Nursing documentation of telephone communication with physicians in community nursing homes

Matthew K. McNabney, Rose E. Andersen, Richard G. Bennett

Research output: Contribution to journalArticlepeer-review

8 Scopus citations

Abstract

Objective: The objective of this study was to describe the nursing documentation of telephone communication with physicians in community nursing homes. Design: We conducted a prospective observational study evaluating nursing documentation of all telephone calls to one physician group. Setting: We studied two proprietary community nursing homes in Baltimore, Maryland. Measurements: Data were collected by physicians at the time of each call regarding the time, day, nursing facility, reason for the call, and any orders given. Calls were also categorized as to whether documentation was necessary by defined criteria. The nursing home charts were then reviewed for the presence of documentation of 1) the issue that prompted the call, 2) physician's participation in the matter, and 3) any orders given by the physician. The relationships between the characteristics of the telephone calls and the rates of documentation were then analyzed. Results: There were 248 calls from the two nursing homes during the 2-month study period. Nursing documentation of the issue that prompted the call was present for 80% of total calls. This documentation was more likely to be present with calls for change of patient status and notification of laboratory/radiograph results compared with calls for other issues (117 of 125 [94%] vs. 57 of 63 [90%] vs. 24 of 60 [40%], respectively; χ2 = 78.3, P <0.0001). Calls that were categorized as "documentation necessary" by the Medical Director were more likely to be documented than calls that were not (132 of 150 [88%] vs. 9 of 35 [26%], respectively; χ2 = 60.8, P <0.001). Of the 198 calls with any form of documentation, specific mention of physician participation in the communication was present in 89% of these calls. This documentation of physician participation was more likely to be present with calls for laboratory/radiograph notification than with calls for change of patient status or calls for other reasons (57 of 57 [100%] vs. 99 of 117 [85%] vs. 20 of 24 [83%], respectively; χ2 = 10.0, P = 0.007). Physicians indicated that orders were given during 69% of calls, but orders were only documented for 79% of these interactions. No characteristics of the call were associated with likelihood of order documentation. Conclusions: In this study, documentation of issues that lead to telephone calls to physicians was not always present. Similarly, orders given by the physician were absent over 20% of the time. Nurses, physicians, and facilities should develop efficient and routine strategies to optimize rates of documentation of telephone communication with physicians.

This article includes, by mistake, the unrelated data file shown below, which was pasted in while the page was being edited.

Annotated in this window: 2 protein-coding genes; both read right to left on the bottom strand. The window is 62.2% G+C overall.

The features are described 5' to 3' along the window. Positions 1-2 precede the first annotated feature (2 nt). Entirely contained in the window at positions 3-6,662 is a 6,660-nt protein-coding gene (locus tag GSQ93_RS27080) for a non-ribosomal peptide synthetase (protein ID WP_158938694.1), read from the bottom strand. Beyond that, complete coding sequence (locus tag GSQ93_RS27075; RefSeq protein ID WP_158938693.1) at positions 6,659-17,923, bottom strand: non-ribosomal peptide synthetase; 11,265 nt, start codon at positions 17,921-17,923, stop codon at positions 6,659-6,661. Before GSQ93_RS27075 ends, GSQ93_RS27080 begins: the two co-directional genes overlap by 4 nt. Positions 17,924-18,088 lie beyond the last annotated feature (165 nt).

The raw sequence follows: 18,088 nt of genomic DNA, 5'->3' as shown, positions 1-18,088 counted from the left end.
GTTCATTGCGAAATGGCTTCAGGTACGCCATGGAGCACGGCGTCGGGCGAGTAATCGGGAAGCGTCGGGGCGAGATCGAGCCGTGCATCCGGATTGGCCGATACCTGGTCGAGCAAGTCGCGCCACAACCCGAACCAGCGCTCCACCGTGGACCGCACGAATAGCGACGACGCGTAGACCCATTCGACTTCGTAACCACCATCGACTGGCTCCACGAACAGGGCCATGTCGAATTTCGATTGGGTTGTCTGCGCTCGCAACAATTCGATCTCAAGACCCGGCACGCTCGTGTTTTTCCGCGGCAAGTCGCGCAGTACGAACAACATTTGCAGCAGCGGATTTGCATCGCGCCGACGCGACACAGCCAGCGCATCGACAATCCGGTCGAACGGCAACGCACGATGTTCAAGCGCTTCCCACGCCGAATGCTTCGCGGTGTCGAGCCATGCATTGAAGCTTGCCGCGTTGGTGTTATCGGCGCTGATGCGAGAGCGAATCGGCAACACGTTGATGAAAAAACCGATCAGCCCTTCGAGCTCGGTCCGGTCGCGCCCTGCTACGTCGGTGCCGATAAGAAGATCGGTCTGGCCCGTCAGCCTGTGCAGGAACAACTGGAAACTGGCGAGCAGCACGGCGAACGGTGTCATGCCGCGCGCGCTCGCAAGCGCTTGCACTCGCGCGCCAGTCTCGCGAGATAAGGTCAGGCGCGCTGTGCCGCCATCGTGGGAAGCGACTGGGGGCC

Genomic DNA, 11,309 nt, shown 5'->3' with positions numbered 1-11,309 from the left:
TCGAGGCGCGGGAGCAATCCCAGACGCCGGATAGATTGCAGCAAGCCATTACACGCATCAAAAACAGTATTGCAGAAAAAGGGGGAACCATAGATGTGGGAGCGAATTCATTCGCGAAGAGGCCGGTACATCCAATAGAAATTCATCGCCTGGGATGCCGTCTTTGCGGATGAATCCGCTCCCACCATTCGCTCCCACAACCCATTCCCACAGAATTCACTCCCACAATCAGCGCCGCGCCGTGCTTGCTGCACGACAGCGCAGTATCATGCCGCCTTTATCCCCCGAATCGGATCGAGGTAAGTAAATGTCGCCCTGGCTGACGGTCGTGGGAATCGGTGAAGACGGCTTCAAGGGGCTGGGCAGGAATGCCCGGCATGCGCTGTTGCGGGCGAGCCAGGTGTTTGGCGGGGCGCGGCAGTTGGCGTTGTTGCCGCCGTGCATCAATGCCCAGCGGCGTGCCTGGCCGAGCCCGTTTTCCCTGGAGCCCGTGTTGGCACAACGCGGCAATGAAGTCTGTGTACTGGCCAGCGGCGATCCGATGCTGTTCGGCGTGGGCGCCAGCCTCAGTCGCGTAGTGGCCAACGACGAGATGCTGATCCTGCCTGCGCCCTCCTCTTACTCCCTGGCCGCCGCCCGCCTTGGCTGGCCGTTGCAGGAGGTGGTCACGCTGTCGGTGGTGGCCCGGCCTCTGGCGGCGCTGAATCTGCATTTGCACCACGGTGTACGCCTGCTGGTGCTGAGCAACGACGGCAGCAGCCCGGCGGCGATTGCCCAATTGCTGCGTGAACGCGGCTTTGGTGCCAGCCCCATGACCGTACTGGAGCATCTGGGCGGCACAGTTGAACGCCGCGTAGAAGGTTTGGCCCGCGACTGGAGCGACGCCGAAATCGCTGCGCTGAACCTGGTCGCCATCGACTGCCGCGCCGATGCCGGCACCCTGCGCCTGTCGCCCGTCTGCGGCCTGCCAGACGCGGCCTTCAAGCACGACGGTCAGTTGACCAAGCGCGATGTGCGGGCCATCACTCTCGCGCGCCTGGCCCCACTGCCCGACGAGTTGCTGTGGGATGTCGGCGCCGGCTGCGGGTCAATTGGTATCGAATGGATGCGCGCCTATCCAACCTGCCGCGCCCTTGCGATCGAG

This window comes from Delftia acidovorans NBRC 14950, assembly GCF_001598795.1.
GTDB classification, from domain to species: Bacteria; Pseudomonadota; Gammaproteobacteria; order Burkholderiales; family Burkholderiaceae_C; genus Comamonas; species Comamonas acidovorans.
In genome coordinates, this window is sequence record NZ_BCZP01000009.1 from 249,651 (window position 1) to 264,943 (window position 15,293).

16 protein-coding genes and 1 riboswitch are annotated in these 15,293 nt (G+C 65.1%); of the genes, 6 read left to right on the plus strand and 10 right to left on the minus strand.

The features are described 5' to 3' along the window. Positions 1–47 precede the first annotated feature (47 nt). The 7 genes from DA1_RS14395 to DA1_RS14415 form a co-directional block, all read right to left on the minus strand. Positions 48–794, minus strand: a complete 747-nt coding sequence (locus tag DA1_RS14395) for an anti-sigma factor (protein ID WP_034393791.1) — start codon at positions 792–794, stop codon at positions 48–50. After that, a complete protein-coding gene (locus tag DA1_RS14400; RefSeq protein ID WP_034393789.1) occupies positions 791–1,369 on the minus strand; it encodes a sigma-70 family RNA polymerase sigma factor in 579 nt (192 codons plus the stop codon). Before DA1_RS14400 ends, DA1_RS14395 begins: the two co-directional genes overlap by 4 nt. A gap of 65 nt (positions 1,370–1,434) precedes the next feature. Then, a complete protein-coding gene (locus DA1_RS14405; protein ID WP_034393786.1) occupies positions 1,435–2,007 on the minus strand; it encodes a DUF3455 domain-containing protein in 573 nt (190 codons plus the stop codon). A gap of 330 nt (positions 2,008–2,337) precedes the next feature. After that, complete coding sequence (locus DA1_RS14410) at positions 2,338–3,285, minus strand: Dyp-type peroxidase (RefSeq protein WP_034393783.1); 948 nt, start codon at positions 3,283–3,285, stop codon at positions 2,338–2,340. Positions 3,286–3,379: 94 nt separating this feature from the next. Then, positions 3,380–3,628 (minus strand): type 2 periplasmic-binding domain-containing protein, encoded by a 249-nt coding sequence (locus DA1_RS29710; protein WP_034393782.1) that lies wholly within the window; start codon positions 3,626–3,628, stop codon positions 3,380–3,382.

Original languageEnglish (US)
Pages (from-to)180-185
Number of pages6
JournalJournal of the American Medical Directors Association
Volume5
Issue number3
DOIs
StatePublished - 2004

Keywords

  • Documentation
  • Nursing homes
  • Telephone

ASJC Scopus subject areas

  • General Nursing
  • Health Policy
  • Geriatrics and Gerontology

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